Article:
California passes a series of clean transportation laws

In the closing days of September, California Governor Jerry Brown signed into law a series of bills advancing the state’s clean vehicle initiatives. One law, AB 8, extends funding for many of the state’s vehicle-efficiency programs and mandates increased deployment of hydrogen fueling stations. Additionally, the Governor signed two bills—AB 1092 and SB 454—that each provide for greater, more efficient access to electric vehicle (EV) charging infrastructure. Governor Brown also signed SB 359 and SB 459, which increase funding to rebate programs for low-emission vehicle purchases and upgrades, as well as rebates for early vehicle retirements. Finally, the governor signed AB 266 and SB 286, extending the state’s program to issue special High Occupancy Vehicle (HOV) stickers to owners of plug-in hybrids and zero-emissions vehicles (ZEVs).

Extension of Clean Vehicle Programs

AB 8 clears the way for 10-year extensions of several clean vehicle rebates enacted by AB 118 in 2007, including the Air Quality Improvement Program and the Alternative and Renewable Fuel and Vehicle Technology Program. The law enables these extensions to clean vehicle programs by authorizing increases to vehicle registration fees and surcharges into 2024. The law further authorizes the California Energy Commission to supersede the California Air Resources Board (CARB) in managing the deployment of 100 new hydrogen-fueling stations over the next 10 years using $20 million annually. The law also provides a new source of funding for the Carl Moyer Memorial Air Quality Standards Attainment Program by establishing a new $0.75 surcharge on tire purchases, which is projected to raise $34 million over the next 10years.

Under SB 359, CARB will receive an additional $48 million in 2014 to continue funding monetary incentives administered through the Clean Vehicle Rebate Project and the Enhanced Fleet Modernization Program (EFMP). The new law focuses on voluntary trade-ins of high-polluting vehicles by supplying $1,000 rebates to EFMP participants, and $1,500 rebates to EFMP participants with a household income at or below 225 percent of the federal poverty level. SB 459 requires CARB to update EFMP guidelines by June 30, 2015. In doing so, CARB is authorized to increase the value of early vehicle retirement and replacement rebates for low-income participants beyond existing limits of $1,500 and $2,500, respectively.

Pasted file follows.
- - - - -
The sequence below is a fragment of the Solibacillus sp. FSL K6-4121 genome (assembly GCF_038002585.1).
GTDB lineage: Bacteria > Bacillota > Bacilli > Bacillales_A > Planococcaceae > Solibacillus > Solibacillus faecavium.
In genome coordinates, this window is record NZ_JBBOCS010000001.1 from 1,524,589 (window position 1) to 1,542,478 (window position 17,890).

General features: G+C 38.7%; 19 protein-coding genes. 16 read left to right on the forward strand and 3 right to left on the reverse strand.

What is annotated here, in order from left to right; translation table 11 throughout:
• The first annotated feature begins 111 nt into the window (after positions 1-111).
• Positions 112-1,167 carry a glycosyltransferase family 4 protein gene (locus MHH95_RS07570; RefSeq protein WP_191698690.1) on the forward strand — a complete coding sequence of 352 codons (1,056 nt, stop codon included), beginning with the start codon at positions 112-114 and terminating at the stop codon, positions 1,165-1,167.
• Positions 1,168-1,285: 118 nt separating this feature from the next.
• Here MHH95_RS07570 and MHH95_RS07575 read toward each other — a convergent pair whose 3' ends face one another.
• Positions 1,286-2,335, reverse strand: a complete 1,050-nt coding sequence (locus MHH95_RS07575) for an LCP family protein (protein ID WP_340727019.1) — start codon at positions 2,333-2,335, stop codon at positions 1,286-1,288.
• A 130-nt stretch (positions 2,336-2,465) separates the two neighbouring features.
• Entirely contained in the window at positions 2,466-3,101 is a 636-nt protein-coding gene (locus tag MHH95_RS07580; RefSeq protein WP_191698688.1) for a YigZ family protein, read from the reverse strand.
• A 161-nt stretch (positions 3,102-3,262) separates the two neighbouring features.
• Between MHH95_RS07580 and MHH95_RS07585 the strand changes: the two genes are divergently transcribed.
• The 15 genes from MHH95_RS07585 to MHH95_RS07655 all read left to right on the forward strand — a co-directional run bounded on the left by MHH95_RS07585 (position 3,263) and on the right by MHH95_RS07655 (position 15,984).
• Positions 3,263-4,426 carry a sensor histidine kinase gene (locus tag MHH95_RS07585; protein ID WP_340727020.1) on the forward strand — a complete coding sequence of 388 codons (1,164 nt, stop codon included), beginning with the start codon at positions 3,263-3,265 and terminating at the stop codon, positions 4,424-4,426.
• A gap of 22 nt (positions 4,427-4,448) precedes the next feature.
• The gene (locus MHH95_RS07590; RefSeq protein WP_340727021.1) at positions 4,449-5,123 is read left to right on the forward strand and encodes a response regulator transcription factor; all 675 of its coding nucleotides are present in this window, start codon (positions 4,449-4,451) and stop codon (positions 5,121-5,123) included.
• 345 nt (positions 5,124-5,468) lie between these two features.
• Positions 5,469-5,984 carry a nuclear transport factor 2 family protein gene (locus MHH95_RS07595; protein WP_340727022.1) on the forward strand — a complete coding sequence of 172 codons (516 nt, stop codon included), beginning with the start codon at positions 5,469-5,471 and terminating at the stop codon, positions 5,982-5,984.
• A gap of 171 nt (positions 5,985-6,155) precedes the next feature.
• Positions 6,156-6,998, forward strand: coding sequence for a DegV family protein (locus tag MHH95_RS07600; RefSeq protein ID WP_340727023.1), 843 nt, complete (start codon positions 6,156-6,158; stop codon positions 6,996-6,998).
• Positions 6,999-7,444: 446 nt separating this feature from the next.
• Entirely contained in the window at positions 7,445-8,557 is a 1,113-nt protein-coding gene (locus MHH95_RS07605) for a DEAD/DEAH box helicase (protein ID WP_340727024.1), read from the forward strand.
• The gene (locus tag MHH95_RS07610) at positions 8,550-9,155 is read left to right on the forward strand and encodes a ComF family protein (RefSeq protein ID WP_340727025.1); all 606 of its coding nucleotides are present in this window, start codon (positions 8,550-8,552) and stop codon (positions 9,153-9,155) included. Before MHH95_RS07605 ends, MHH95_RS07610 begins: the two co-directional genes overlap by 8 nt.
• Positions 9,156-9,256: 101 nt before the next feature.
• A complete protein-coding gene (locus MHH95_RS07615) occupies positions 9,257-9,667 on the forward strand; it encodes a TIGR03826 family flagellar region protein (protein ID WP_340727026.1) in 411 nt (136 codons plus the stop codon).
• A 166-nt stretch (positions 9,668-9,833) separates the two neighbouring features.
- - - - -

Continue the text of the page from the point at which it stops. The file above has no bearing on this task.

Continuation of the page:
Development of Electric Vehicle Infrastructure

California’s EV charging infrastructure got a boost from AB 1092 and SB 454. Under AB 1092, the California Building Standards Commission assumes responsibility for mandating the installation of EV charging infrastructure in parking spaces of multifamily and nonresidential buildings in the next California Building Standards Code, slated for adoption in 2014. SB 454 broadens access to EV charging stations by requiring open access to stations without purchasing a subscription or obtaining a membership to an association. Further, SB 454 requires EV charging station operators to accept payment from credit cards or mobile-based payment applications. Both laws fulfill Governor Brown’s Executive Order on March 23, 2013 to facilitate the deployment of 1.5 million ZEVs on the road by 2025.

HOV Sticker Programs

SB 286 extends the state’s HOV sticker program for plug-in hybrid vehicles and ZEVs through 2019. Under SB 286, the HOV sticker program will issue an additional 40,000 “green stickers” to those applicants operating partial-ZEVs, and issue an unlimited amount of “white stickers” to applicants operating vehicles that meet California super ultra-low emission vehicle standard, as well as the national inherently low-emission vehicle (ILEV) evaporative emission standard. 

For more information:
C2ES: Electric Vehicle Policy Brief
C2ES: Electric Vehicle Policy Map
C2ES: PEV Dialogue
Salon: AB 8 Story
Wired: AB 1092 Story
Bloomberg: SB 454 Story